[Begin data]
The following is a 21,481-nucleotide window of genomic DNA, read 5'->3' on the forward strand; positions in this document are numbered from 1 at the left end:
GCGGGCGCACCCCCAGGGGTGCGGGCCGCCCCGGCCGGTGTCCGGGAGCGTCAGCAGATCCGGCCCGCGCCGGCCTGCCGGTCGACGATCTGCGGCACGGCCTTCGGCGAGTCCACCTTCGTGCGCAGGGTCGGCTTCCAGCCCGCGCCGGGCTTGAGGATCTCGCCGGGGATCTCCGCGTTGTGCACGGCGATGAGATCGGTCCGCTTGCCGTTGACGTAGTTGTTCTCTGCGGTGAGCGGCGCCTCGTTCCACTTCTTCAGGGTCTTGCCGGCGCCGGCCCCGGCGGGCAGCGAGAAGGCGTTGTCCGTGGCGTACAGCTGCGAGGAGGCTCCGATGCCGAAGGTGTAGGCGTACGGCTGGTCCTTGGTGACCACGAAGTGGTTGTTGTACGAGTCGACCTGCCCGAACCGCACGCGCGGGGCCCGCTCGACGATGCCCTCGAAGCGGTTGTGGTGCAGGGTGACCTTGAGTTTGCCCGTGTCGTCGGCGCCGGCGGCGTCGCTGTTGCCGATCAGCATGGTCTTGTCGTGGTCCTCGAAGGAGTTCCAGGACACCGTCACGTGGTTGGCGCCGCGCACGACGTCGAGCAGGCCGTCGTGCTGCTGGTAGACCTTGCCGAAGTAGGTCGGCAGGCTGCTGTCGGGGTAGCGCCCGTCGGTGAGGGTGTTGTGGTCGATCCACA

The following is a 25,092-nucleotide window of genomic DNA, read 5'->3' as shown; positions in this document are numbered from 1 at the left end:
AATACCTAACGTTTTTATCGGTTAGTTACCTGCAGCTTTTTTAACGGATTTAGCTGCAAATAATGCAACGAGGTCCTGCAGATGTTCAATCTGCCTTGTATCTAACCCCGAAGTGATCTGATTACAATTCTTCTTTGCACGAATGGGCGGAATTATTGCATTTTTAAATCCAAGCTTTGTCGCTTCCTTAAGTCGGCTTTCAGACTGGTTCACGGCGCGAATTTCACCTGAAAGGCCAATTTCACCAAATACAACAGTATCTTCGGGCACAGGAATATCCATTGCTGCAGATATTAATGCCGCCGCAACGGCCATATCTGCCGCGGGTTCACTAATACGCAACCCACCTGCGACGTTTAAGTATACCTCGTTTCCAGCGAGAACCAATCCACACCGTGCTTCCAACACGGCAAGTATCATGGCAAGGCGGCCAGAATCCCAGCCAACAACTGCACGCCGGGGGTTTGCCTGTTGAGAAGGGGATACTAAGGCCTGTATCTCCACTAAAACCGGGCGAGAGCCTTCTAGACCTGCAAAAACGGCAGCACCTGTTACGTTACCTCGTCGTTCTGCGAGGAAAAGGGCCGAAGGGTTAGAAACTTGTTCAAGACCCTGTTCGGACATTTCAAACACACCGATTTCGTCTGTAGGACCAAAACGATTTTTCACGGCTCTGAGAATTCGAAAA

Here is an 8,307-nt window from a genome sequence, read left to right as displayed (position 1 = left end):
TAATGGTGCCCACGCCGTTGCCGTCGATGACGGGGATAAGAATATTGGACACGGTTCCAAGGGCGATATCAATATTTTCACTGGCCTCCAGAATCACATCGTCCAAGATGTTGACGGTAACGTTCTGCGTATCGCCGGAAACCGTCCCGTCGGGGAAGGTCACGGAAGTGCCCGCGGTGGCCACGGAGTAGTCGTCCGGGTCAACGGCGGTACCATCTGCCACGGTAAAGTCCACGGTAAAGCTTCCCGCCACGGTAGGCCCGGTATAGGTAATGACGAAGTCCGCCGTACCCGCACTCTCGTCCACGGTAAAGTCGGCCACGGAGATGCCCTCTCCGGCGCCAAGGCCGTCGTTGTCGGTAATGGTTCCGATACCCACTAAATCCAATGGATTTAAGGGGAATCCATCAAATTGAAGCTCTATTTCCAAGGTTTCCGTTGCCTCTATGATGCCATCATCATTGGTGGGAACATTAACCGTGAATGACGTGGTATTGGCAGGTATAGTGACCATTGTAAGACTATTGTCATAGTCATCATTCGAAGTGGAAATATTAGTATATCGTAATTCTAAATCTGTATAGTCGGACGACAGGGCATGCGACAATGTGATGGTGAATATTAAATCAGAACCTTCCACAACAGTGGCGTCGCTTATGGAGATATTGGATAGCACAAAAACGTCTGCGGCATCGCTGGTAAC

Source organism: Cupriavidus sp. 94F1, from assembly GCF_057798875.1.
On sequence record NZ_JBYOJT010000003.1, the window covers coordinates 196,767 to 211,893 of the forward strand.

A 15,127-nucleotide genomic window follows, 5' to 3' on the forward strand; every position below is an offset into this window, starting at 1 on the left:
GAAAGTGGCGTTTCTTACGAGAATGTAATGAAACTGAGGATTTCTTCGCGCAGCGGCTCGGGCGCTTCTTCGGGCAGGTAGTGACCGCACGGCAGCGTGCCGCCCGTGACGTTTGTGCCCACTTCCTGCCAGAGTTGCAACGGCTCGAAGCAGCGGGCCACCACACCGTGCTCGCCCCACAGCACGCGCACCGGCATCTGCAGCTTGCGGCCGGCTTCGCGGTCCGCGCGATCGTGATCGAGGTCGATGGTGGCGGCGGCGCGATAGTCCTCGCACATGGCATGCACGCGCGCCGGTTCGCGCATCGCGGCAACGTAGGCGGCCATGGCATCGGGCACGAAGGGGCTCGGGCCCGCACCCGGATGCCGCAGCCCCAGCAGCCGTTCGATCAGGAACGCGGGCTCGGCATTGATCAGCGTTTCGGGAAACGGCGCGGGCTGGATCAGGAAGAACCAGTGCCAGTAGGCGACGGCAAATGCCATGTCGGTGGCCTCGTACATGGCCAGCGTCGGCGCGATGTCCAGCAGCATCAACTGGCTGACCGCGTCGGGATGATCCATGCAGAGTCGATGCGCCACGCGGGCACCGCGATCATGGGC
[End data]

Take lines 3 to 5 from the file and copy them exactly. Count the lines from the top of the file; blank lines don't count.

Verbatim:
The following is a 25,092-nucleotide window of genomic DNA, read 5'->3' as shown; positions in this document are numbered from 1 at the left end:
AATACCTAACGTTTTTATCGGTTAGTTACCTGCAGCTTTTTTAACGGATTTAGCTGCAAATAATGCAACGAGGTCCTGCAGATGTTCAATCTGCCTTGTATCTAACCCCGAAGTGATCTGATTACAATTCTTCTTTGCACGAATGGGCGGAATTATTGCATTTTTAAATCCAAGCTTTGTCGCTTCCTTAAGTCGGCTTTCAGACTGGTTCACGGCGCGAATTTCACCTGAAAGGCCAATTTCACCAAATACAACAGTATCTTCGGGCACAGGAATATCCATTGCTGCAGATATTAATGCCGCCGCAACGGCCATATCTGCCGCGGGTTCACTAATACGCAACCCACCTGCGACGTTTAAGTATACCTCGTTTCCAGCGAGAACCAATCCACACCGTGCTTCCAACACGGCAAGTATCATGGCAAGGCGGCCAGAATCCCAGCCAACAACTGCACGCCGGGGGTTTGCCTGTTGAGAAGGGGATACTAAGGCCTGTATCTCCACTAAAACCGGGCGAGAGCCTTCTAGACCTGCAAAAACGGCAGCACCTGTTACGTTACCTCGTCGTTCTGCGAGGAAAAGGGCCGAAGGGTTAGAAACTTGTTCAAGACCCTGTTCGGACATTTCAAACACACCGATTTCGTCTGTAGGACCAAAACGATTTTTCACGGCTCTGAGAATTCGAAAA

Here is an 8,307-nt window from a genome sequence, read left to right as displayed (position 1 = left end):